Council spends €1,000 a kilometre to clean up Waterford tourist route

A councillor is pleading with the public to “act responsibly” and not litter, after a local authority spent €18,000 clearing an 18km stretch of road.

Waterford’s Cllr Liam Brazil said the cost to the council was “outrageous” and he said he wanted all litter offenders prosecuted.

The clean-up on the R680, between Kilmeaden and Carrick-on-Suir, took workers nine days.

Last year, the council spent €10,000 cleaning the same route, which lies close to the much-visited Comeragh Mountains.

The operation accounted for 25% of the council’s 2016 roads budget, district engineer, Eamon Lonergan, told the council’s Comeragh District Committee.

Mr Lonergan said that while the R680 clean-up involved “an absolutely horrific amount of rubbish”, the location, on an extremely busy road, excluded voluntary groups from participating, because of health-and-safety.

It also greatly increased the cost, as traffic-management measures had to be implemented, he said.

“Further, indirect costs were incurred, through pulling operatives and skilled labourers off other jobs.”

The litter largely comprised coffee cups, cartons, food wrappers, cans, bottles and discarded black bags of waste.

Recently, Cllr Brazil, who heads the Comeragh municipal committee, backed a call from Cllr Michael J O’Ryan for a levy on plastic coffee cups, given their increasing presence among litter.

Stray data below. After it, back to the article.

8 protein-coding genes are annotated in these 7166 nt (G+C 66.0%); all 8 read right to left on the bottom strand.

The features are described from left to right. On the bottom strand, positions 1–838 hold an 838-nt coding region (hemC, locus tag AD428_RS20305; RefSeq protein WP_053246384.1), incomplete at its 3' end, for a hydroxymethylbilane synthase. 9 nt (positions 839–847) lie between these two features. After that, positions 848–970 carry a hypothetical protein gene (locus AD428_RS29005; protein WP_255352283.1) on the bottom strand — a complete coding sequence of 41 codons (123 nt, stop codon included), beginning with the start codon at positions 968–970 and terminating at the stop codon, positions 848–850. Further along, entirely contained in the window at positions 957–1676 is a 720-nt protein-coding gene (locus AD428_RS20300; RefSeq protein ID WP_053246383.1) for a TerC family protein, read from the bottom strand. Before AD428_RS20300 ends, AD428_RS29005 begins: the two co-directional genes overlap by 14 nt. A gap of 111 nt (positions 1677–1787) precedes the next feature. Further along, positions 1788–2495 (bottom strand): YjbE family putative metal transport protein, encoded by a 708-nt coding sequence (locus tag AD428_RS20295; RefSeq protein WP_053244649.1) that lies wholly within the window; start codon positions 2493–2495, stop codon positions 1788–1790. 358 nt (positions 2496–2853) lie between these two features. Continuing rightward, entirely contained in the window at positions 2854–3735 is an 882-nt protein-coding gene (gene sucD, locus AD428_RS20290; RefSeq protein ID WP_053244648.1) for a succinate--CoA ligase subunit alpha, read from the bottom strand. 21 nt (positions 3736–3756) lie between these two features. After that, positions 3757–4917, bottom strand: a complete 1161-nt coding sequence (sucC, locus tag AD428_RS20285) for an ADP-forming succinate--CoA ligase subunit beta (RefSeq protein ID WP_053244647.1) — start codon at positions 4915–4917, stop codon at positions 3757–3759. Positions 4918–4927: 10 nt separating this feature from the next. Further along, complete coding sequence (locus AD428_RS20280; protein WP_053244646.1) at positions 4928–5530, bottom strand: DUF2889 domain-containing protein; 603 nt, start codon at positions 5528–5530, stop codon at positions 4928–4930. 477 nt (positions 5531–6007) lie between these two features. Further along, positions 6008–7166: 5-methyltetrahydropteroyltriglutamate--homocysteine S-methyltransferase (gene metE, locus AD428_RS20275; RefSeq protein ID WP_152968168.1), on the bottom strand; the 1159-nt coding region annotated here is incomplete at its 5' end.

Waterford Council’s director of services for the environment, Fergus Galvin, acknowledged that, by comparison to the recent heavy outlay, clean-ups undertaken in tandem with voluntary groups generally cost about €500, for purchasing materials and disposing of rubbish.

Nonetheless, Mr Gavin said the local authority spends “millions” annually on street-sweeping, litter-picking, collecting, and disposing of illegally dumped rubbish.

Waterford Council no longer operates a waste-collection service, with several private collection firms filling the void, along with bring banks, while civic amenity sites are provided in Dungarvan and Waterford.

Roadside litter remains a major problem across the region.

An analysis showed a recent litter pick, on a 30km stretch of road, produced 500 bags, weighing over 10,000 kilograms, with 10,000 empty crisp bags, 7,500 plastic bottles, and 5,000 disposable coffee cups.

The council is considering installing extra litter-warning signage and CCTV.


Lifestyle

Audrey's been sorting out Cork people for ages.Ask Audrey: C’mere, what’s the story with Chris O’Dowd thinking he’s better than Cork people

So, I put a link to a short story up for my students the other day. The story was by Michael Morpurgo and I was delighted to find an online copy. It can be challenging when you are relying on non-paper texts to teach.Secret diary of an Irish teacher: I love physical books and always will

Celebrated actress Siobhán McSweeney may have found fame starring in a TV series set at the other end of the country, but Cork is never far from her thoughts, writes Ciara McDonnellHome is where the art is for Derry Girls actress

There are literally hundreds of free events on offer this evening for kids and adults on Culture Night. Marjorie Brennan selects the best of them, in Cork and beyondCulture Night: Get out and make the most of it

More From The Irish Examiner